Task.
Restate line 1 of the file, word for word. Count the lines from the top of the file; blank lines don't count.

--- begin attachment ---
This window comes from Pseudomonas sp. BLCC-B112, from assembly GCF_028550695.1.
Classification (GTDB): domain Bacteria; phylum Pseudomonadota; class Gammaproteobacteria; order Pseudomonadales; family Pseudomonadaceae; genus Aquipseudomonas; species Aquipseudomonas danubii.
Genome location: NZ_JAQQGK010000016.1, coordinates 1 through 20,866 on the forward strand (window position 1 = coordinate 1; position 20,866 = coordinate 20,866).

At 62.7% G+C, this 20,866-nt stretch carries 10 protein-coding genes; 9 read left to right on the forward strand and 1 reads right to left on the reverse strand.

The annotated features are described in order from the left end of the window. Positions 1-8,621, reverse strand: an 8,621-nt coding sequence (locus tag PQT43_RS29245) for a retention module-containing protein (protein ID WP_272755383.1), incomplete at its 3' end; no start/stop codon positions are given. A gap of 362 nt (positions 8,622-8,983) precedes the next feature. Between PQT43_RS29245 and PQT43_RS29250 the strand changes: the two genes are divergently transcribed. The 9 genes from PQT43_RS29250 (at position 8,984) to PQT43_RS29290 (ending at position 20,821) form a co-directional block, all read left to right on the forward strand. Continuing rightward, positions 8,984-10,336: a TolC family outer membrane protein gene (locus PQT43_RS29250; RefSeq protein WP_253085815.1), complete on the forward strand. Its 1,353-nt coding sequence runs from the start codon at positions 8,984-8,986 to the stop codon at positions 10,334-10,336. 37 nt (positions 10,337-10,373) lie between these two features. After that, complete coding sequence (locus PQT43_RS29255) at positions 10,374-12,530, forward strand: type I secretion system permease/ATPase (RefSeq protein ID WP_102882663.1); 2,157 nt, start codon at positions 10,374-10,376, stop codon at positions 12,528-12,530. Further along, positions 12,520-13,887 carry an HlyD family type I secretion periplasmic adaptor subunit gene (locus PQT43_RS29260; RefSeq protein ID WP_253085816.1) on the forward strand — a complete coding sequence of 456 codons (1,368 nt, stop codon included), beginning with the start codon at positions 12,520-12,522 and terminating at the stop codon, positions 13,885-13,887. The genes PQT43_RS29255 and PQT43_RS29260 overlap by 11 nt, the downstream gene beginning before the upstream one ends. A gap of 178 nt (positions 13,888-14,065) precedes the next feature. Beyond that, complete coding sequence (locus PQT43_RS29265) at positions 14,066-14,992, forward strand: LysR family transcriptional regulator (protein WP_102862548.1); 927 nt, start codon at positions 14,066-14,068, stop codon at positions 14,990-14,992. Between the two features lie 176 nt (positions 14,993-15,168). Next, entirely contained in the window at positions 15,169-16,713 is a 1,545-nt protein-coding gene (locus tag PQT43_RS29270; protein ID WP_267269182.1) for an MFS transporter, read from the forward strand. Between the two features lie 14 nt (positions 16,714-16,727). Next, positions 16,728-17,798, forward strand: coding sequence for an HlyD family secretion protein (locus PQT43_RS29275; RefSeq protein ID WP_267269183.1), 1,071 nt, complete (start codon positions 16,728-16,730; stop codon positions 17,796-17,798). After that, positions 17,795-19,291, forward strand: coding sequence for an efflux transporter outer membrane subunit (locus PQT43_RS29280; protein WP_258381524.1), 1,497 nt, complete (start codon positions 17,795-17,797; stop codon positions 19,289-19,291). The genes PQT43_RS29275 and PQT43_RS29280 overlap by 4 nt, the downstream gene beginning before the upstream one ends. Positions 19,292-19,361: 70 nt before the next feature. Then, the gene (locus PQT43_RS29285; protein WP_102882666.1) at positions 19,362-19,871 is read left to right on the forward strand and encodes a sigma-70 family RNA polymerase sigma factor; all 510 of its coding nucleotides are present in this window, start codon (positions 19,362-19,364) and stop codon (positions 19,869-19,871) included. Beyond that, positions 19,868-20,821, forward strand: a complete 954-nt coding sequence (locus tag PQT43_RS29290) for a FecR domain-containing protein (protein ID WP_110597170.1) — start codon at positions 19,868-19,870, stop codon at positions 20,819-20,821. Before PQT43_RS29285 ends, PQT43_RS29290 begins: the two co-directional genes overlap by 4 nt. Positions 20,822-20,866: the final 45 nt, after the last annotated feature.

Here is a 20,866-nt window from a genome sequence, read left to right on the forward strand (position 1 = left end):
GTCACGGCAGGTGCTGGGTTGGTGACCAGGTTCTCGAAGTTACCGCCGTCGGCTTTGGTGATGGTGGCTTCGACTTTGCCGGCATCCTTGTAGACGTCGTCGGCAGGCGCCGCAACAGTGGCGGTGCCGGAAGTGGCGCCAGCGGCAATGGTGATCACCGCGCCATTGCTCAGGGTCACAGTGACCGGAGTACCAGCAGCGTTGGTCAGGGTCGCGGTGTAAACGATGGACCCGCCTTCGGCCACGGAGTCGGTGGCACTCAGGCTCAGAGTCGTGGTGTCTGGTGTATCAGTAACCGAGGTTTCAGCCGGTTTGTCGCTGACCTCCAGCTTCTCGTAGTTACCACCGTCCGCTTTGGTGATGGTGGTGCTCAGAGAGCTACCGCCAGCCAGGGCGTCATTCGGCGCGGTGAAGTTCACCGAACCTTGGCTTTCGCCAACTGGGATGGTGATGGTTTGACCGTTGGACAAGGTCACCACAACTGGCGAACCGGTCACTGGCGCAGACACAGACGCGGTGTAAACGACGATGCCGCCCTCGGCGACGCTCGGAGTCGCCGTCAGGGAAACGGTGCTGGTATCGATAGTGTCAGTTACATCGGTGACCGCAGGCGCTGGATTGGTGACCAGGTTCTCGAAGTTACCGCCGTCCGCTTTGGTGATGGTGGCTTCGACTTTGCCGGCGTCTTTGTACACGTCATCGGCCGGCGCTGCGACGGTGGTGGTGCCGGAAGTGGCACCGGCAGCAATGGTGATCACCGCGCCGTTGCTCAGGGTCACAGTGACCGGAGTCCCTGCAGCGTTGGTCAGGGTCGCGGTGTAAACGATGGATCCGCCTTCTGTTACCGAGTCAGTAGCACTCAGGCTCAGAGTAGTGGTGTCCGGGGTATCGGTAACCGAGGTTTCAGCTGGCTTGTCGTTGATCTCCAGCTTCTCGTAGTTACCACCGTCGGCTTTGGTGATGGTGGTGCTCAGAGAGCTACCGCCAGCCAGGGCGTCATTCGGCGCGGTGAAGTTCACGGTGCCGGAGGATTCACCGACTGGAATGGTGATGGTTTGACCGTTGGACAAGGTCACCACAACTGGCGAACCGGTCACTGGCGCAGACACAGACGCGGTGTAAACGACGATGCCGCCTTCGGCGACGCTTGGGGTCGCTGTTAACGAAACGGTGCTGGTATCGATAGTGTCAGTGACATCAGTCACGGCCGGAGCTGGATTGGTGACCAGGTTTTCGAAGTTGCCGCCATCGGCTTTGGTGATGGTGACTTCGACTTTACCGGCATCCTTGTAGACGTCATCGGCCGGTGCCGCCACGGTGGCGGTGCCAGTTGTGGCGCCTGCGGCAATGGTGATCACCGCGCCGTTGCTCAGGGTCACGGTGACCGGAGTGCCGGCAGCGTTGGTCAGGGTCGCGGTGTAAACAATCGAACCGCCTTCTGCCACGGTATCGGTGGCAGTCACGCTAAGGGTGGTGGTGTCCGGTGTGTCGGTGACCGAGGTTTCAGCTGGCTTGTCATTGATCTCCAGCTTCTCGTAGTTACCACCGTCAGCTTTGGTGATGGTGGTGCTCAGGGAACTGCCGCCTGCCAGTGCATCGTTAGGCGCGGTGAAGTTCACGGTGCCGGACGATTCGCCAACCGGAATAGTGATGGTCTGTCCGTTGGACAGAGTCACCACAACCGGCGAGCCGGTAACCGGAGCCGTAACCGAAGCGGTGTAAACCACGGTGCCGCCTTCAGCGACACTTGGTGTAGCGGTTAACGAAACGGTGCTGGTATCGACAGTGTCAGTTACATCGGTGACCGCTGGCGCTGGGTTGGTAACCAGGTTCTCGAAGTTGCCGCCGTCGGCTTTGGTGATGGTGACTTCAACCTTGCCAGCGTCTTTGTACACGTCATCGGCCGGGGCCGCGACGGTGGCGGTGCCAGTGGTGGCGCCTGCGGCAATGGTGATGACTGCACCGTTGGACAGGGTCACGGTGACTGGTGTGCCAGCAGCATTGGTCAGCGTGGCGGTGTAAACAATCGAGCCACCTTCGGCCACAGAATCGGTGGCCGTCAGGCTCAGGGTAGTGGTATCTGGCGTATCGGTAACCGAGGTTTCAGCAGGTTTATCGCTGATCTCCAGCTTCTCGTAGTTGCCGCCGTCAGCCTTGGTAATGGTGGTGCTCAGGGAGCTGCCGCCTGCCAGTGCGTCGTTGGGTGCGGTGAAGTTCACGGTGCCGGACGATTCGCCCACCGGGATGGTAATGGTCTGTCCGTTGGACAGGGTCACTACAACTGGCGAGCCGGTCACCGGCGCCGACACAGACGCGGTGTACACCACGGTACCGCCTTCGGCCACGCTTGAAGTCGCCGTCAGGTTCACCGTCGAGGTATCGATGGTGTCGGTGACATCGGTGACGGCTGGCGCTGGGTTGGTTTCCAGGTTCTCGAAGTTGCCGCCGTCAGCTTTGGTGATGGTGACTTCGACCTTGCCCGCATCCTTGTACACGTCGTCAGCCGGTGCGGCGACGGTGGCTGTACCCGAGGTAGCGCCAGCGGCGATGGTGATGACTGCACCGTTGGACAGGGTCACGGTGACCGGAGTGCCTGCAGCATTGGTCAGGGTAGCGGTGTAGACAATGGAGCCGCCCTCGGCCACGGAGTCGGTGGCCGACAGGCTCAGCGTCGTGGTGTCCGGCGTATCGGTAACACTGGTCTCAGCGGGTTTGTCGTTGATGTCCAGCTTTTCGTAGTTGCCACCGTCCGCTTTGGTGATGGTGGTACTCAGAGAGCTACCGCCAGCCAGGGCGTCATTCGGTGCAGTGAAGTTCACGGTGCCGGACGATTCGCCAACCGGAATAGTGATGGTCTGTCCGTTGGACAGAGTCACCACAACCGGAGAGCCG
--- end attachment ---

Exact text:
This window comes from Pseudomonas sp. BLCC-B112, from assembly GCF_028550695.1.